Question: What does it take to prepare a giant laser to routinely perform fusion experiments at record-breaking levels of energy and power?
Answer: Patience and commitment, coupled with innovative and disciplined hard work by a highly talented multidisciplinary team.
On July 5 of this year, the Department of Energy National Ignition Facility (NIF), the world’s largest and highest-energy laser system, fired its first two-megajoule, 500-trillion-watt-plus shot of ultraviolet laser energy. Two megajoules is 100 times more energy than the next highest-energy laser, the Omega Laser at the University of Rochester, and 500 terawatts is 1,000 times more power than the electrical power produced in the United States at any instant in time. The shot met the performance goals set for NIF in the late 1990s and marked a major step forward in the decades-long quest for fusion energy.
NIF, a project of DOE’s National Nuclear Security Administration, is located at Lawrence Livermore National Laboratory. Its missions are to support NNSA’s Stockpile Stewardship Program and to further fundamental science and fusion energy by creating in the laboratory conditions never before accessible on Earth. NIF’s biggest challenge is to use that laser energy to compress and heat a tiny target capsule filled with the hydrogen isotopes deuterium and tritium until the hydrogen nuclei fuse in a self-sustaining, but very short-lived, thermonuclear reaction—producing the same kind of energy that powers the sun and the stars. “Ignition” is defined as the capsule releasing as much (or more) energy than the energy delivered to the target by the lasers. Over time, NIF’s goal is to multiply the input energy by a factor of ten.
By conducting experiments on NIF, scientists will be able to mine the resulting data for valuable information about the reliability and safety of the nation’s nuclear stockpile. The unprecedented heat and compression in the NIF target—more than 100 million degrees centigrade and billions of times Earth’s atmospheric pressure—also will enable researchers to gain new insights into the evolution and makeup of the stars and planets; ignition will significantly advance the pursuit of safe, limitless fusion energy.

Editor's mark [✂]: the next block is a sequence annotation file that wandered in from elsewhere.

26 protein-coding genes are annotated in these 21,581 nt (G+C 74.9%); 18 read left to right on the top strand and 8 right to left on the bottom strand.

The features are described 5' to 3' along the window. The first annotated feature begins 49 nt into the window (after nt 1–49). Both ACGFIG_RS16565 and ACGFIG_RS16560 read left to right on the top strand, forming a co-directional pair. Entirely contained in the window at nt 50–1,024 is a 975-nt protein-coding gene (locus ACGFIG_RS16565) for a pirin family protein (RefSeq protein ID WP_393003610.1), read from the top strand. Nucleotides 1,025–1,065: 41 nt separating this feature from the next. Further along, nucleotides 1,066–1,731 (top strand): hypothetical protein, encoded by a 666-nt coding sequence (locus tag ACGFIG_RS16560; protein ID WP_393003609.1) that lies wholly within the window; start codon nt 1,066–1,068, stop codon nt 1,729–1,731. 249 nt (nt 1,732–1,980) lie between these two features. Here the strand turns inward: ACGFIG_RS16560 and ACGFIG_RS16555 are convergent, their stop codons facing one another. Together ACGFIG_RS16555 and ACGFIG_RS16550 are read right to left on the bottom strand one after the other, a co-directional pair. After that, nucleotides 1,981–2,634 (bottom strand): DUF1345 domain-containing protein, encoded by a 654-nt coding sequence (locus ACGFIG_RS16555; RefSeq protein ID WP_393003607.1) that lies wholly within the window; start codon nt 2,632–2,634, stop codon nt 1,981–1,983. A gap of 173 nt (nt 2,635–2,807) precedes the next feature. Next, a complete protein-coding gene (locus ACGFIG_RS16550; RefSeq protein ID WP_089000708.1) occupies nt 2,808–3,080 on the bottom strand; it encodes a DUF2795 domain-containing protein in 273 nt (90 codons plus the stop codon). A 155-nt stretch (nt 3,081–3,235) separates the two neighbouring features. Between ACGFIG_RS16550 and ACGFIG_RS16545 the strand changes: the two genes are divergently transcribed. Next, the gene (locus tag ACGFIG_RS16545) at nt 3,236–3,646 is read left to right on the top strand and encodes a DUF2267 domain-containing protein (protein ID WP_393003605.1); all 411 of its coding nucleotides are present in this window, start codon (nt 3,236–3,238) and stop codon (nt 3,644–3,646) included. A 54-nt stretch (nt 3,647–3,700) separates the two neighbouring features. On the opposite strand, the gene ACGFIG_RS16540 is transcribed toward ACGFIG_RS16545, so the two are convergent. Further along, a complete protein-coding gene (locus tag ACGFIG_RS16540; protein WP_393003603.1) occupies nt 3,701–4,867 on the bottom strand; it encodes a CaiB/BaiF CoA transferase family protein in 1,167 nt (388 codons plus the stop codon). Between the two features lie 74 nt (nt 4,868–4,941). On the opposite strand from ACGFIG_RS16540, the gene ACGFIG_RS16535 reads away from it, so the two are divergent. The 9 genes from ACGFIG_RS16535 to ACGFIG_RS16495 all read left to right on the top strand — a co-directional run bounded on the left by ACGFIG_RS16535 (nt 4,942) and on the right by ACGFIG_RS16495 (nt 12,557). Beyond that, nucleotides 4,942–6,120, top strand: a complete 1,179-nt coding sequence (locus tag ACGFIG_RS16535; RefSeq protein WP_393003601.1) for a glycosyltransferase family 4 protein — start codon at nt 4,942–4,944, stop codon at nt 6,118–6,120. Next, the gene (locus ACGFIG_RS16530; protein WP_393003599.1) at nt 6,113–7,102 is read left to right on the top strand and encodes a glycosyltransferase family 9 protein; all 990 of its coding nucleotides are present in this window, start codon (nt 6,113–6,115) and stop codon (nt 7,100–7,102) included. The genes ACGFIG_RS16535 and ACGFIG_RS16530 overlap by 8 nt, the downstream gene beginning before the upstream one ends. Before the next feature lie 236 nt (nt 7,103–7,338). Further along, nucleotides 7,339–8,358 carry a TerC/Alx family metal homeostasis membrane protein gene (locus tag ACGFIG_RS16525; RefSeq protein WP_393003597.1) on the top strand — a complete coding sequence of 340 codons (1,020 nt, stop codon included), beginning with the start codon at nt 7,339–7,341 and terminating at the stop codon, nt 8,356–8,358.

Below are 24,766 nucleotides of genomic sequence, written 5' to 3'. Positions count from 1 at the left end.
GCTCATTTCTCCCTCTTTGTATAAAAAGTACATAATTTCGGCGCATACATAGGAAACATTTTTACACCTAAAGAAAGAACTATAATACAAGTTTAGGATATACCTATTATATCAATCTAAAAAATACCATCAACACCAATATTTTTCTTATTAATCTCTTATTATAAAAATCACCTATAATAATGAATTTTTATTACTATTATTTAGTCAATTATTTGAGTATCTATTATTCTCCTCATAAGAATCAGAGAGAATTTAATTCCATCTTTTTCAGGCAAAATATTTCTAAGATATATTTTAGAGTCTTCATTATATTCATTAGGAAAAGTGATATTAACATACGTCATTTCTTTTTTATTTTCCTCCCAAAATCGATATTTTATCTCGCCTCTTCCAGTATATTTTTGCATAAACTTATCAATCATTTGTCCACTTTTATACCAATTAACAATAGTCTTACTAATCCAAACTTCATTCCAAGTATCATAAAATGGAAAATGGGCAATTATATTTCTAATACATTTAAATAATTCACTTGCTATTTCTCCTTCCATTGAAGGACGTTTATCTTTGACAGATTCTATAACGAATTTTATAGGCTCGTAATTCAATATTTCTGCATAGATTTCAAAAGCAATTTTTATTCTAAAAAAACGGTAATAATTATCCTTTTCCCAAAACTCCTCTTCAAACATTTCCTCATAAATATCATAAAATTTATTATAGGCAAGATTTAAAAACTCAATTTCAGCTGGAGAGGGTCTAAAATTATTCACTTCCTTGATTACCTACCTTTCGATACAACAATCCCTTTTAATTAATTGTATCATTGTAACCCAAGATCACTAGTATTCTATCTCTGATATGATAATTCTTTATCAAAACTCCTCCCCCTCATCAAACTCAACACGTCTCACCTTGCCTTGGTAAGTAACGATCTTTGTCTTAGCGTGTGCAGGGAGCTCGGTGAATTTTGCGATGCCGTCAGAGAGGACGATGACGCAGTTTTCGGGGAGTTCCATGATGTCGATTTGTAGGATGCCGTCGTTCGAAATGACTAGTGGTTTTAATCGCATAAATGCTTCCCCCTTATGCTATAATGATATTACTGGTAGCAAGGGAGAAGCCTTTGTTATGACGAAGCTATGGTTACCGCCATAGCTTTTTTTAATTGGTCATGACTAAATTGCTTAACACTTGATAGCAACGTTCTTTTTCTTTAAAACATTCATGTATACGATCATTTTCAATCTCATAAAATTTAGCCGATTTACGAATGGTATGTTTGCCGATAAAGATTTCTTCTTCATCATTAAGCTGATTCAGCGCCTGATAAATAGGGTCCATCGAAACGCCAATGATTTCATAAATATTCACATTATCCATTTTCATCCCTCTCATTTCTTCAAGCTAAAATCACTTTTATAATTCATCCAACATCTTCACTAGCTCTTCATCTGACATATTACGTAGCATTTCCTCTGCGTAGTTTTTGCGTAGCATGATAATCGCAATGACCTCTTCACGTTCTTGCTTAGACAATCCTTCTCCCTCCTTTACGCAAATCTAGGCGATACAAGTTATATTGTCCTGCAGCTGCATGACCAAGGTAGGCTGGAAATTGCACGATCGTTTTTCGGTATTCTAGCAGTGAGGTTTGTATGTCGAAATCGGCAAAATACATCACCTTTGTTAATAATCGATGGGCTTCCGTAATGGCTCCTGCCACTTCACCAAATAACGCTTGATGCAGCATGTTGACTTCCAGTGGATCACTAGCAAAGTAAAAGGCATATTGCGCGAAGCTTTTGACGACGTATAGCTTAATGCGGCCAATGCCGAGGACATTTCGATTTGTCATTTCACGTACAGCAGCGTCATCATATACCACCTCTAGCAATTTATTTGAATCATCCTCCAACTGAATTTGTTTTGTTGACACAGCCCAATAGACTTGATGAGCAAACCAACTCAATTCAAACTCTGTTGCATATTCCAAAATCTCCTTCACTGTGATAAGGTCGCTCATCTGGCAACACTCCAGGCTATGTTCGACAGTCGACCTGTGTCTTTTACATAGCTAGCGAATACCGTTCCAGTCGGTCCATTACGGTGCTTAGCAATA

“NIF has demonstrated steady progress and is becoming everything scientists planned when it was conceived more than two decades ago,” said NIF Director Ed Moses. “Thanks to the hard work and innovation of the NIF team and our partners in the National Ignition Campaign, NIF is now fully operational. Scientists are taking important steps toward achieving ignition and providing experimental access to user communities for national security, basic science and the quest for clean fusion energy.”
The science and engineering that went into NIF’s record-breaking shot on July 5 wasn’t just a matter of turning up the energy of NIF’s 192 giant lasers. For NIF to reach the performance goals set for it in the late 1990s, every aspect of the complex laser system had to be analyzed, evaluated, upgraded, realigned and fine-tuned as never before.
Power is energy divided by time; two megajoules is the amount of energy consumed by 20,000 100-watt light bulbs in one second. When that much energy is focused and delivered in a four-nanosecond laser burst, the result is 500 trillion watts of peak power. The July 5 shot was actually the third NIF experiment in which total energy exceeded NIF’s design specification of 1.8 megajoules on the target.
Original concerns about achieving these levels of extreme laser performance on NIF centered in part on the ability of optics existing in the late 1990s to withstand such intense laser light. NIF Optics Program Manager Tayyab Suratwala, Optics Science and Technology Group Leader Jeff Bude and other researchers pursued a ten-year research and development program to understand the fundamentals of optics laser damage. They worked closely with their industrial partners to improve manufacturing methods and drastically reduce the number of defects. Under the direction of now-retired Chief Technology Officer Mary Spaeth, Livermore scientists also developed a new strategy for handling laser damage called the “NIF Loop Strategy.” Instead of discarding a damaged optic, it is removed and recycled on the LLNL site. The loop strategy is designed to assure that NIF economically operates at maximum energy by limiting the likelihood of damage initiation and acting quickly to mitigate further damage when it does occur.